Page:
We will see the rise of leaders who act in line with their deepest values, and who practise essential attitudes such as curiosity, compassion, generosity, empathy, acceptance, trust, humility. As a result, these leaders will create conditions for freedom, ease, connection and safety across their organisations.
We are living in an era where social, political and economic injustices are rife and distress and mismanagement in workplaces is felt everyday. In this current state of suffering, more leaders will take an ethical approach, setting a daily intention to cultivate the best of themselves for the benefit of self, others and the wider world.
Prediction 9: Participative change will have its moment in 2024
Garin Rouch and Dani Bacon, Distinction Business Consulting
Organisations that engage in participative change will gain a competitive edge over their rivals in 2024.
Participative change is where leaders actively involve their employees and stakeholders early and often in the change process, rather than relying on top-down directives.
The ongoing Post Office crisis serves as a stark reminder of the risks associated with overlooking collective input and not listening to stakeholders. Participative change processes allow you to change direction when new information comes to light that will negatively impact your programme rather than forging on regardless.
As we move forward, expect a technologically enhanced yet deeply compassionate approach to HR.
Prediction 10: Employees will no longer tolerate persistent high-stress work
Nicky Marshall, Director of Discover your Bounce
In recent years we have talked much more about stress, mental health and wellbeing. In 2024 I believe more people will take personal responsibility and actions for reducing their own stress. This may be working with HR on a plan of action, or walking away from roles that aren’t sustainable to also maintain a good level of wellbeing.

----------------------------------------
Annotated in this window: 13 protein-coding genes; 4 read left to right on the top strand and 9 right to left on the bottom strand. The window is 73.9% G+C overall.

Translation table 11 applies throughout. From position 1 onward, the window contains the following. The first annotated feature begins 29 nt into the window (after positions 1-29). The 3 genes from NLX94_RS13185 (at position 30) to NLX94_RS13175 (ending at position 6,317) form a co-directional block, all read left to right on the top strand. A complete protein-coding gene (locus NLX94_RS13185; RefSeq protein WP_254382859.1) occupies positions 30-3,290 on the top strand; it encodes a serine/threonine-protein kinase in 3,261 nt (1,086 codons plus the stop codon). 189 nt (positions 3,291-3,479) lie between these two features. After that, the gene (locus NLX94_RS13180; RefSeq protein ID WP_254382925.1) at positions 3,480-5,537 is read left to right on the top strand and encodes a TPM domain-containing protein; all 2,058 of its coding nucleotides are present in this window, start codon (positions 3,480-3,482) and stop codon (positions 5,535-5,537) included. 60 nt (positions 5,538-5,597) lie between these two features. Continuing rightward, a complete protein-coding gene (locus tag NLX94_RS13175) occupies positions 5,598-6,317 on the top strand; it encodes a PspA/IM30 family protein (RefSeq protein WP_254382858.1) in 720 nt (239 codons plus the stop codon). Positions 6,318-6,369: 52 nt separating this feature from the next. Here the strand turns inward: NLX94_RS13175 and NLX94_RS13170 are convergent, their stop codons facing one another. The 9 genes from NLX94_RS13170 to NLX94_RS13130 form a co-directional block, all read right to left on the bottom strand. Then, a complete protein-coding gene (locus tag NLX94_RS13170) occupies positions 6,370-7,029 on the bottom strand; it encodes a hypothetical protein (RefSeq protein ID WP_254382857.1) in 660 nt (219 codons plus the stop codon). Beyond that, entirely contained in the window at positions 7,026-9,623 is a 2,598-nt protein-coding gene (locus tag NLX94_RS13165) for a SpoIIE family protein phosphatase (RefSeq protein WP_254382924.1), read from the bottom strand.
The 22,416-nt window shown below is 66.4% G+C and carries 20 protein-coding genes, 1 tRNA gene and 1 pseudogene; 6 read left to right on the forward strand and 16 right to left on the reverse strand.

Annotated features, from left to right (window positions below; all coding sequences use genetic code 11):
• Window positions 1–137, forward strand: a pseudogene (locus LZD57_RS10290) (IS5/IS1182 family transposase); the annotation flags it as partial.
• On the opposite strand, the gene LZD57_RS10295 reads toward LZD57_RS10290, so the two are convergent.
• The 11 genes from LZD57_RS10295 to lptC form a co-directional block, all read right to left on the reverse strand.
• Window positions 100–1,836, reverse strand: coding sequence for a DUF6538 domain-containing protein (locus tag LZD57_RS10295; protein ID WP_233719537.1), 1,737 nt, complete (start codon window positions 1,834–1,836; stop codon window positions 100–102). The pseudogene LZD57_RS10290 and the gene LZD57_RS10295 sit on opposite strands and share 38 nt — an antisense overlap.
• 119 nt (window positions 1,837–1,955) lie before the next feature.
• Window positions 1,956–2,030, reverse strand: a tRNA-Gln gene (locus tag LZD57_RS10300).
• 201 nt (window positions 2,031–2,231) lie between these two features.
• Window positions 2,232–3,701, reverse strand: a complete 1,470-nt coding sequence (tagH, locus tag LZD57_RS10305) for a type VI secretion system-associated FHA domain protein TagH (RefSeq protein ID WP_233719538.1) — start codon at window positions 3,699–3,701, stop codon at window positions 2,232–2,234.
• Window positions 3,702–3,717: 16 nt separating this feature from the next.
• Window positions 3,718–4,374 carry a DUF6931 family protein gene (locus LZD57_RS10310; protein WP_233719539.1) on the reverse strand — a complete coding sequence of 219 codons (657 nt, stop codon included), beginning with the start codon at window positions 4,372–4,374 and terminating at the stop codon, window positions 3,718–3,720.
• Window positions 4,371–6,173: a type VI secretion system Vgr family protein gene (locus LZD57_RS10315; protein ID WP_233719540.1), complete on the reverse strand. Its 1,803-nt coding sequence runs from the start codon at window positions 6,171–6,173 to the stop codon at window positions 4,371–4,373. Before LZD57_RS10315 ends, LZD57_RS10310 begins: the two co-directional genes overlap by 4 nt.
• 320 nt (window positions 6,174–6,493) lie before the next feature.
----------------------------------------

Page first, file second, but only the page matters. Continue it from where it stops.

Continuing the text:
As a result, organisations will need to consider how they retain and support staff by having a strong culture, supportive leadership and a well thought out wellbeing strategy.
Prediction 11: Advanced AI will begin to enhance mental health and wellbeing support
Nick Elston, Founder of Forging People
In 2024, the HR landscape is poised to evolve dramatically, especially in the realms of wellbeing and mental health.
With the integration of advanced AI and technology, HR professionals will have access to more sophisticated tools for monitoring and enhancing employee wellbeing. However, the real challenge will be in maintaining the crucial balance between technological efficiency and the irreplaceable value of human empathy and understanding.
As we move forward, expect a technologically enhanced yet deeply compassionate approach to HR, where mental health and wellbeing are not just monitored but genuinely nurtured.
Prediction 12: People will realise they miss old-school communications
Lisa Hawksworth, Senior consultant of scarlettabbott
Data from our internal communications (IC) audits paints a clear picture – people are yearning for ‘the good old days.’ Gone is the desire for the next new fancy digital tool or a thirst for AI, but rather people want the basic tools that used to be standards in the world of work.
That means more face to face time. More print. More in-person conversations. Essentially, what worked in 1994 is still desired in 2024.
Interested in more HR and work predictions? Read Four worrying signals for organisations in 2024